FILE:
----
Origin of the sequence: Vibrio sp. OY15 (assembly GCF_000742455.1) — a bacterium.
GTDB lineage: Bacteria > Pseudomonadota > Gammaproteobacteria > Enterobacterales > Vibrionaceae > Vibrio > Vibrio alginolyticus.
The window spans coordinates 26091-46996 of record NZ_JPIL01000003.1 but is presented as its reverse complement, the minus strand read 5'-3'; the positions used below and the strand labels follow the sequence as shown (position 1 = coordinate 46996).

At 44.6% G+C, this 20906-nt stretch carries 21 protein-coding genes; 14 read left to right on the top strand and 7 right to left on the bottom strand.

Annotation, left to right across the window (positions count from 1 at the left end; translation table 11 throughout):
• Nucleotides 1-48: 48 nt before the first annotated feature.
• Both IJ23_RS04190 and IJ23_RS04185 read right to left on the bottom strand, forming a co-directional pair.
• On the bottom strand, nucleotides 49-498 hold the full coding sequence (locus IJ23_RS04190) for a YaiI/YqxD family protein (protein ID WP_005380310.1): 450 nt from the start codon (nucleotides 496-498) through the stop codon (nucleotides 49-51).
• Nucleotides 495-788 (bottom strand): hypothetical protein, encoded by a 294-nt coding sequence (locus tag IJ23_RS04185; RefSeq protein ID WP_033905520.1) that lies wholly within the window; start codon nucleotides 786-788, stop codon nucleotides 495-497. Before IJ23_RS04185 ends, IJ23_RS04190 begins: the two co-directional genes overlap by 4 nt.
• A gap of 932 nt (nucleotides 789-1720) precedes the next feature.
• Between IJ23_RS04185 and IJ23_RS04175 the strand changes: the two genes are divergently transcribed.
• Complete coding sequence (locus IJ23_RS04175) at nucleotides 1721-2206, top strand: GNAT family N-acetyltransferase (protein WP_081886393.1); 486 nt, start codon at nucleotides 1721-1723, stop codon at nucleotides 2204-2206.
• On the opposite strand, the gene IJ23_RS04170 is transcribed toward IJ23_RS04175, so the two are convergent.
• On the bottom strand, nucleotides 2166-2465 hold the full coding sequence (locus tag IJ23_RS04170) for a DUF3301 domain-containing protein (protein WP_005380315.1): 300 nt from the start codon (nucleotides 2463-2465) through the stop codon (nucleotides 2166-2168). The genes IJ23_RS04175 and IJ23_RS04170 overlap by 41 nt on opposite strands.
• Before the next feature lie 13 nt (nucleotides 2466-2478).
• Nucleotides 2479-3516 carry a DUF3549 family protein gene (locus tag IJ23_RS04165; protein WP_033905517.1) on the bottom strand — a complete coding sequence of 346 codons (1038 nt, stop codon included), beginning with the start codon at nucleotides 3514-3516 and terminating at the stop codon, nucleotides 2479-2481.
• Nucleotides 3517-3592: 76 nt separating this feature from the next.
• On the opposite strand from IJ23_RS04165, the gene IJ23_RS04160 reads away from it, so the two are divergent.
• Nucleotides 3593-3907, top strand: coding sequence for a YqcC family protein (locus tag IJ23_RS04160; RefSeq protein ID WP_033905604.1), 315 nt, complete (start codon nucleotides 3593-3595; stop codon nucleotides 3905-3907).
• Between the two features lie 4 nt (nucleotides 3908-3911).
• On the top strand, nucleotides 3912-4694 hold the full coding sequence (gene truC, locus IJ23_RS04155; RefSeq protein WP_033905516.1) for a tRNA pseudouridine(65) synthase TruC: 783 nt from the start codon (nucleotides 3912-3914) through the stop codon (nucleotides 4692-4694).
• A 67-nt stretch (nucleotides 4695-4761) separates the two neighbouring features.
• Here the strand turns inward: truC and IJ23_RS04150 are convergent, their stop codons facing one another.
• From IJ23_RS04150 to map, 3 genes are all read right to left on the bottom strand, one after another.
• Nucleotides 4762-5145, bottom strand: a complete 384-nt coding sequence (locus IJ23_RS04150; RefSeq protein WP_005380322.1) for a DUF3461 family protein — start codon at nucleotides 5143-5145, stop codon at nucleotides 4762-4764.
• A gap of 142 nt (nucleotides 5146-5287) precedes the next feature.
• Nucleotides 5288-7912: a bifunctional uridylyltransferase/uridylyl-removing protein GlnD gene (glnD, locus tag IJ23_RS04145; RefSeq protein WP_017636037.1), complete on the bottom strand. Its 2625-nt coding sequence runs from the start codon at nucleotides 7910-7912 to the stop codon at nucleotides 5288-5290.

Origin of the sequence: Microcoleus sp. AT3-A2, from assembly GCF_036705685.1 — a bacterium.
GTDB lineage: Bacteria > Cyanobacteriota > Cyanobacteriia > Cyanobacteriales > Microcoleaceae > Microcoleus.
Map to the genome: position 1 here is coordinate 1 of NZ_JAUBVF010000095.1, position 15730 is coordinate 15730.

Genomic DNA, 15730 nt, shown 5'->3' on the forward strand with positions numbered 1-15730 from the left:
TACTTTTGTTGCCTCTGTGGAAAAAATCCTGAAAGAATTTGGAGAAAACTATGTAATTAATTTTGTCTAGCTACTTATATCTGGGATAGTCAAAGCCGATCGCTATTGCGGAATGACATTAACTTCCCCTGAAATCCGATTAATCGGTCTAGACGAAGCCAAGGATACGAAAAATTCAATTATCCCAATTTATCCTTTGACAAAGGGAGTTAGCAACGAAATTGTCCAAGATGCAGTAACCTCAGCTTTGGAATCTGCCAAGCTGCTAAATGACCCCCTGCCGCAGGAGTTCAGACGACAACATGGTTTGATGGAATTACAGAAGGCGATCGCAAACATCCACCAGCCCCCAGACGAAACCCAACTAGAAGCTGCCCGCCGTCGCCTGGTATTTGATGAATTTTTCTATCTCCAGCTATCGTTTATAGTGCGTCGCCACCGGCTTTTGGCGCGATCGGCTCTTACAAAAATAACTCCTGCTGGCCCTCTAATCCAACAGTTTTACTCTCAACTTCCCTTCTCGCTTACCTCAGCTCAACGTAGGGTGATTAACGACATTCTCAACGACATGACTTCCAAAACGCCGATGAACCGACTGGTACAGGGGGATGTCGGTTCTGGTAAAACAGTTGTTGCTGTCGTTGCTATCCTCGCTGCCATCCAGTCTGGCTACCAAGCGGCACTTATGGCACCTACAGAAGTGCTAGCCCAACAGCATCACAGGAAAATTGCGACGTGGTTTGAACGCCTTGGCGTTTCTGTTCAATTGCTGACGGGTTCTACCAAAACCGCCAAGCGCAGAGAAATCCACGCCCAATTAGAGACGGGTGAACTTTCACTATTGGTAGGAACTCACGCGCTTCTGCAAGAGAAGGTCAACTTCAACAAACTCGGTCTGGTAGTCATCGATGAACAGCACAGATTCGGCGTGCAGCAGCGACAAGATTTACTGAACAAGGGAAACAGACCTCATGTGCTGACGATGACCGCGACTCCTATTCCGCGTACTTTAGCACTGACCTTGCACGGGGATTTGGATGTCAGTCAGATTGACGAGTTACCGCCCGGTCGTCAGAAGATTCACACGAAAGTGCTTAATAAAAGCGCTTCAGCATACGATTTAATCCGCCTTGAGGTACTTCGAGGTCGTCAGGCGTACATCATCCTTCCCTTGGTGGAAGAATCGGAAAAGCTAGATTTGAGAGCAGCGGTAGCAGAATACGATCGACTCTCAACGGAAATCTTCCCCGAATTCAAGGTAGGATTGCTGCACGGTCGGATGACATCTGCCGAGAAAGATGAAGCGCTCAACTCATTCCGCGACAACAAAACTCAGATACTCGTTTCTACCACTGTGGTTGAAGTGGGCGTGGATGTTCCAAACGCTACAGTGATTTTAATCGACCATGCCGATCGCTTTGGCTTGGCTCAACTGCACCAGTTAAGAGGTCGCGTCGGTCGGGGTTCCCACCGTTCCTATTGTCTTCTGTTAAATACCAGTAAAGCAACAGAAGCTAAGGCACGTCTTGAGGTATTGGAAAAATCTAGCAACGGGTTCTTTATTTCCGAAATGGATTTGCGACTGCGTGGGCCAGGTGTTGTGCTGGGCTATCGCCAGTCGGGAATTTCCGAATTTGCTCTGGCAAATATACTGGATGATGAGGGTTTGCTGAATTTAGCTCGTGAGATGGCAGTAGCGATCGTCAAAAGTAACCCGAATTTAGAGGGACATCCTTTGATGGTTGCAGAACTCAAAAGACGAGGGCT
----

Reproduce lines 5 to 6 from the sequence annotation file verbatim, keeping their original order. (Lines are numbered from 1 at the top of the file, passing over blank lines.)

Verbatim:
Annotation, left to right across the window (positions count from 1 at the left end; translation table 11 throughout):
• Nucleotides 1-48: 48 nt before the first annotated feature.